The usually-solid Dr. Jeffrey Mirus wrote something of a shocker last week, asserting that the Kasper proposal was a mere matter of sacramental discipline surrounding the Eucharist and did not implicate doctrine.
It was the essence of the Kasper Proposal to request a consideration
of precisely this possibility. In other words, the Kasper Proposal was
not intrinsically unorthodox. Proponents of that proposal are not (for
that reason) heretics, and could have positive reasons for examining the
issue. If Pope Francis wanted the proposal seriously considered, this
does not call his personal orthodoxy into question.
But clearly other factors affect sacramental discipline as well, such
as the possibility of scandal, which is closely tied to the public
nature of certain sins—not least sins against marriage, which is by its
very nature a public institution subject to the jurisdiction of the
Church. Moreover, the Church, in her pastoral wisdom, ought to employ
sacramental disciplines which tend to support rather than undermine the
truths of the Faith, even though pastoral results cannot be perfectly
predicted or measured. On this point, the Church’s persistent refusal in
earlier periods to justify a change in this particular discipline,
while it may not be conclusive in new circumstances, is immensely
Thus, while it was not theoretically impossible for the Kasper
Proposal to be implemented in some form, it was ultimately rejected at
the Synod because the assembled bishops could not see how anything like
it could be used without seriously undermining Catholic teaching on the indissolubility of marriage. In other words, the bishops as a body concluded that the proposed cure would worsen the disease.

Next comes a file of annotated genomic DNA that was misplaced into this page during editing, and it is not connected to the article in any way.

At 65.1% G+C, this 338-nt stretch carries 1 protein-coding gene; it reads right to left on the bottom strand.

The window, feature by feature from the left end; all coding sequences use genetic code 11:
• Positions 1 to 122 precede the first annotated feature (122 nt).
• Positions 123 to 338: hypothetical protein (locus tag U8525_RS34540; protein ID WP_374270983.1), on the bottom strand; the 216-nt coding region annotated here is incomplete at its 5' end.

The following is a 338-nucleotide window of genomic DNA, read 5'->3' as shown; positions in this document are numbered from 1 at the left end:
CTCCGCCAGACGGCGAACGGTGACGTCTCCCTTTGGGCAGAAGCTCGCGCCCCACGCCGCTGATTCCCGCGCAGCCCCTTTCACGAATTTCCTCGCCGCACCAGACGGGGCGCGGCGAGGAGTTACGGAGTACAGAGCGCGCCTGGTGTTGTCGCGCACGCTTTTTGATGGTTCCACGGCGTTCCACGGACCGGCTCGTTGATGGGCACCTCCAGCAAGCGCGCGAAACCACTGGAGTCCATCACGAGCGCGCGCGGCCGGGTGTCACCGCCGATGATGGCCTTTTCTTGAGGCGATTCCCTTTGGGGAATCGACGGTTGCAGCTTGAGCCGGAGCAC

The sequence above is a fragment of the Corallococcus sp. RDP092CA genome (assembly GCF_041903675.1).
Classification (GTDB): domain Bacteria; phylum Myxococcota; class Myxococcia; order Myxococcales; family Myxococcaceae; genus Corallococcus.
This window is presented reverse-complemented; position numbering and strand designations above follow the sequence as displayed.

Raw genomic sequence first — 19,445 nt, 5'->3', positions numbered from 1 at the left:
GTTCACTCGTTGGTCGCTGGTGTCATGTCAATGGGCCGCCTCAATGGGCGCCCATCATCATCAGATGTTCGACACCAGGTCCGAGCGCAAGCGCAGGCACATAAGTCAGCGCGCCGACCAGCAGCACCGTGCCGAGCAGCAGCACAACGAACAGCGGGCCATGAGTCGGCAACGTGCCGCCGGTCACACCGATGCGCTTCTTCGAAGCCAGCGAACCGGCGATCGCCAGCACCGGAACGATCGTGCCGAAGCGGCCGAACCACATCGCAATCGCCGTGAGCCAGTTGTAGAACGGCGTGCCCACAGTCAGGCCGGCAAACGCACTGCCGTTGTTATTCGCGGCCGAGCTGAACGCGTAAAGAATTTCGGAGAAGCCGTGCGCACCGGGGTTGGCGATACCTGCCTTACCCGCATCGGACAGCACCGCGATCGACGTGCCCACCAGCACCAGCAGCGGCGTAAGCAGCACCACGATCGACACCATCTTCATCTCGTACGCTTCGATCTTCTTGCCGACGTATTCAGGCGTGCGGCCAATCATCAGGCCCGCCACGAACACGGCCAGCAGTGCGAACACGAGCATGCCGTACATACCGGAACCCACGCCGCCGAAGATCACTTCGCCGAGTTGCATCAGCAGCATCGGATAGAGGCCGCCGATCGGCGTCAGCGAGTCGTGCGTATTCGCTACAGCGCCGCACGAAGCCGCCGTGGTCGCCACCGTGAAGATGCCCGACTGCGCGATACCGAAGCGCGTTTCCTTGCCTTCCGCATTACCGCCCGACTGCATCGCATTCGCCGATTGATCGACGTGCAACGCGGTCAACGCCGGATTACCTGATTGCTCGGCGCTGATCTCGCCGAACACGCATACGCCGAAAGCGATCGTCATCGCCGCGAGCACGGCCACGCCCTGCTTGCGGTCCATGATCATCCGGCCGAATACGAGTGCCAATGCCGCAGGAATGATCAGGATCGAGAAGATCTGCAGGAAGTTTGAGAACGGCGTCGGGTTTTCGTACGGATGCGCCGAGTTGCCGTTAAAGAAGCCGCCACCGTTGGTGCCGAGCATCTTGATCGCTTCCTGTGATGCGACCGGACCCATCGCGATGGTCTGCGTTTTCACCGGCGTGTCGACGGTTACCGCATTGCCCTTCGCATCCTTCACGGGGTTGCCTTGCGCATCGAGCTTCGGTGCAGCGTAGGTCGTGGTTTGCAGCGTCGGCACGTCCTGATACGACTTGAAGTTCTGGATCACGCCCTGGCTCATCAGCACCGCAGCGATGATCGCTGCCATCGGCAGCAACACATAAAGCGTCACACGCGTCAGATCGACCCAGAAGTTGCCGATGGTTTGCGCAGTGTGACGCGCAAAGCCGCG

Emphasis in original.
He followed it up with a thoughtful scenario explaining why he thought it wouldn't be heretical. I like his writing, and appreciate his carefulness and charity. However, the follow-up fails remedy the problems with his initial argument.
The problem with this is twofold. First, the Kasper proposal isn't dead--a majority of bishops were willing to discuss it, and all rejected paragraphs were included in the issued Synodal document for continued "discussion purposes." If anything, its proponents sound reassured. The well-heeled (if parishioner-impaired) church in Germany and its influential sympathizers will be sure to keep the pressure up over the next year.
The second is more substantive--namely, it will not do to simply describe something as "disciplinary" as though that disposes of the matter. All sacraments are subject to the strictures of and disciplinary functions of canon law. Moreover, at least some sacramental discipline is doctrinal in scope.
For example, canon law restrict holy orders to baptized males. Can it be said to be merely "disciplinary" to require candidates for orders to be baptized? Can this be dispensed with as a "disciplinary" gatekeeper function because of new circumstances? After all, baptism of desire has had considerable development over the years. Could actual sacramental baptism be unnecessary, then?